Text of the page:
There is stringent protocol in place in most Pennsylvania hospitals that help doctors and nurses keep patients in need of medication as safe as possible. Long ago, doctors wrote medication orders on pads of paper, and nurses carried out those orders. Nowadays, everything is computerized although digital medication orders are typically read by multiple staff members before a nurse finally dispenses and administers the medical in question. A license board in another state has stepped in and suspended a physician on suspicion that he was either negligently or purposely overdosing patients on fentanyl.
In Pennsylvania and throughout the country, controversy continues to surround the topic of marijuana, in particular, whether it should be decriminalized under federal law and whether or not using it in certain forms has medical benefits. Many states have already adopted their own medical marijuana laws. A doctor in a neighboring state was proud to be one of the first physicians to register for the medical marijuana program in his area in 2012, but his work in this particular field has apparently led to medical licensing problems.
Pennsylvania doctors and nurses often encounter challenges regarding their relationships with patients, especially if a particular patient complains that he or she is not satisfied with the care being provided. From complaints regarding bedside manner to those involving clerical issues, such as having to wait a long time to get an appointment, working as a medical professional can be quite stressful. When a serious problem arises, such as a filed complaint that prompts medical licensing issues, it not only causes stress for the doctor or nurse involved, it may place his or her career on the line.
Most Pennsylvania hospitals have neonatal intensive care units that provide specialized care to newborn infants. There are typically several nurses working in a NICU at once, working as a team to provide care and treatment for a hospital's youngest patients. Several incidents in a hospital in another state have resulted in a nurse having his medical license suspended. He is also facing criminal charges.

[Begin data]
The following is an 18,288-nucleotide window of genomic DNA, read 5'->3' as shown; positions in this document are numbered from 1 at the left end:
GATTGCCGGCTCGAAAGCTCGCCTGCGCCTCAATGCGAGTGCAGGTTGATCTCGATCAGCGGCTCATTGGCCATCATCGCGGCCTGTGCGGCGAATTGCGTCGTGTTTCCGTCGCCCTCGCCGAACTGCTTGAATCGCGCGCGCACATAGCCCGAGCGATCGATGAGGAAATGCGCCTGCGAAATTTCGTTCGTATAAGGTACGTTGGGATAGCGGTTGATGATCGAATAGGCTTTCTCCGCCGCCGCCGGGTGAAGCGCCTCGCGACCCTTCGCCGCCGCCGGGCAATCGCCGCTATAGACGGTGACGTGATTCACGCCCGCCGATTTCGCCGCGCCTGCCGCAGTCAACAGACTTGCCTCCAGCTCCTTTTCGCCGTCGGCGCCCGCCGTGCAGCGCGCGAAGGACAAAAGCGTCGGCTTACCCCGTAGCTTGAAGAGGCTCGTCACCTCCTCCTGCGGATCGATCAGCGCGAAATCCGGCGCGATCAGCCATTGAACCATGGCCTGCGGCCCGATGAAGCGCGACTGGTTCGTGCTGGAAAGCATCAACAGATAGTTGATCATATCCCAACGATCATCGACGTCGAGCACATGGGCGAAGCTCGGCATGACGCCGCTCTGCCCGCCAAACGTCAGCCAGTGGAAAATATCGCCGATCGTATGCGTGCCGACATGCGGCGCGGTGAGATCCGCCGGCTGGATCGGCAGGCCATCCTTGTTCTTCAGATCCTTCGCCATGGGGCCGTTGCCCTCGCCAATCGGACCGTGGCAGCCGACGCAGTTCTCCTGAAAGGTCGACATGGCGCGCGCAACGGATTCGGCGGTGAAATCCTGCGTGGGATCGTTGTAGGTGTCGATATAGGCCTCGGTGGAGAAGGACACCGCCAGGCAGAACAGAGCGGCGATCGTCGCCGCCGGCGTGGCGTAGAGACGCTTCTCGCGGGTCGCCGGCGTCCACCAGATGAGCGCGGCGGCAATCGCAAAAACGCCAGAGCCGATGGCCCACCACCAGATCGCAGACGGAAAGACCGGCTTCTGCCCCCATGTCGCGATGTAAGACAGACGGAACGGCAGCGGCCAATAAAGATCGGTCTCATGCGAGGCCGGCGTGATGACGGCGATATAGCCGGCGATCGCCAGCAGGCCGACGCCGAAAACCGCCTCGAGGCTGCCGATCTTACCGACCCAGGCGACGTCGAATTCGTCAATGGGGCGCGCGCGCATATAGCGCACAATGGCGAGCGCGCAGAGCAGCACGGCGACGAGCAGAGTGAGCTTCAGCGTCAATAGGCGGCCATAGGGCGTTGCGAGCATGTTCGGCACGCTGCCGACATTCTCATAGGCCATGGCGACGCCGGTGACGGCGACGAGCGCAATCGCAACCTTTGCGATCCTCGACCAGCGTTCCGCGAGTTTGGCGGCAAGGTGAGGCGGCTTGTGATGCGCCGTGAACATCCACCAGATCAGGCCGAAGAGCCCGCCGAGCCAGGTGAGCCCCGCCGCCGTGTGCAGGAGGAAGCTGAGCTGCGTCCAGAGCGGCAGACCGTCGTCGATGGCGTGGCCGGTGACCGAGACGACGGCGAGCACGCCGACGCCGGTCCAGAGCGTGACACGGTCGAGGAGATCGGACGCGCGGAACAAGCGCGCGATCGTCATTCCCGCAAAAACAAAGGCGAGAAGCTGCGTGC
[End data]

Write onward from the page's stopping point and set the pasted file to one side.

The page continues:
Hundreds of Pennsylvania doctors write prescriptions every day. Prescription medication is used to treat a wide variety of ailments, including chronic pain conditions, infections or acute symptoms resulting from injury or sudden illness. If a licensing board believes it has evidence to suggest that a doctor is misusing his or her prescription-writing privileges, it could lead to a medical license suspension.
There are numerous issues that could prompt the Pennsylvania State Board of Medicine to suspend a doctor's practice privileges or to sanction his or her ability to write prescriptions or to engage in private practice. If a physician's license is suspended, however, there are still options for a meaningful physician license defense. In fact, there are often several key factors that can help those facing such situations to resolve their problems.
During their courses of normal duty, Pennsylvania psychiatrists often treat patients who, for one reason or other, benefit from taking prescription drugs. It is no secret that controlled substances are often highly addictive, which is why doctor supervision is so important to patient safety. A licensing board in another state says a psychiatrist failed in his obligation to carefully oversee patients for whom he had prescribed such drugs.
When a Pennsylvania doctor's conduct is called into question, it can create complications for patients regarding their current health care regimens. If a medical licensing board suspends a physician's license, he or she is still obligated to help primary care patients obtain treatment elsewhere. A doctor in another state is currently going through a similar situation following reprimand and license suspension due to allegations of misconduct.
Nurses in Pennsylvania and beyond go to school for a long time to obtain their licenses to practice nursing. While they may have a certain amount of field experience during training, real life situations often involve unexpected issues that can prove quite challenging to deal with. One issue that nurses face on a daily basis that can be complicated at times is administering medication to their patients. If a patient later claims that a nurse was negligent, it could lead to medical licensing problems for him or her.
If a medical licensing board suspends a Pennsylvania doctor's license, he or she may, at some point, have the opportunity to request a renewal, which, if granted, would enable to him or her to return to practicing medicine in this state. Such situations can be quite complex, however, and most physicians understand that they will face great challenges, especially if acting on their own behalf for medical license defense. There is really no need to do so, however, since strong legal support is available.